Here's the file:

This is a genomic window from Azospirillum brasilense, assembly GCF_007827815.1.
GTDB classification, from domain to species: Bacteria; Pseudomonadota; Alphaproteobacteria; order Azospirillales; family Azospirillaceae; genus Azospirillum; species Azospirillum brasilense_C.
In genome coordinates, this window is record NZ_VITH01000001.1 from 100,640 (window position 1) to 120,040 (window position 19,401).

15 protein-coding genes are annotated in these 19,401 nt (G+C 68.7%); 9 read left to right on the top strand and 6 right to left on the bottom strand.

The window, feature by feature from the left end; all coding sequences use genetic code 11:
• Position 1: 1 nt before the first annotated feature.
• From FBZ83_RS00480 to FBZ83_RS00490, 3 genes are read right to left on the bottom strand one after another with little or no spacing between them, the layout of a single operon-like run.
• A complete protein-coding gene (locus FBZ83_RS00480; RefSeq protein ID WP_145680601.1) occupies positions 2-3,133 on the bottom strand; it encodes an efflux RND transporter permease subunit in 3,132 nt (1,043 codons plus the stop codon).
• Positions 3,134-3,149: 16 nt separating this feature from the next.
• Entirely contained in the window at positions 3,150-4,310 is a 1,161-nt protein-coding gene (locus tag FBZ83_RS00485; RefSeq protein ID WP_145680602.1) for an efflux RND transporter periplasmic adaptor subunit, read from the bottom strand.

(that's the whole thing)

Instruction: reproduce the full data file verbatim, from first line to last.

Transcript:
This is a genomic window from Azospirillum brasilense, assembly GCF_007827815.1.
GTDB classification, from domain to species: Bacteria; Pseudomonadota; Alphaproteobacteria; order Azospirillales; family Azospirillaceae; genus Azospirillum; species Azospirillum brasilense_C.
In genome coordinates, this window is record NZ_VITH01000001.1 from 100,640 (window position 1) to 120,040 (window position 19,401).

15 protein-coding genes are annotated in these 19,401 nt (G+C 68.7%); 9 read left to right on the top strand and 6 right to left on the bottom strand.

The window, feature by feature from the left end; all coding sequences use genetic code 11:
• Position 1: 1 nt before the first annotated feature.
• From FBZ83_RS00480 to FBZ83_RS00490, 3 genes are read right to left on the bottom strand one after another with little or no spacing between them, the layout of a single operon-like run.
• A complete protein-coding gene (locus FBZ83_RS00480; RefSeq protein ID WP_145680601.1) occupies positions 2-3,133 on the bottom strand; it encodes an efflux RND transporter permease subunit in 3,132 nt (1,043 codons plus the stop codon).
• Positions 3,134-3,149: 16 nt separating this feature from the next.
• Entirely contained in the window at positions 3,150-4,310 is a 1,161-nt protein-coding gene (locus tag FBZ83_RS00485; RefSeq protein ID WP_145680602.1) for an efflux RND transporter periplasmic adaptor subunit, read from the bottom strand.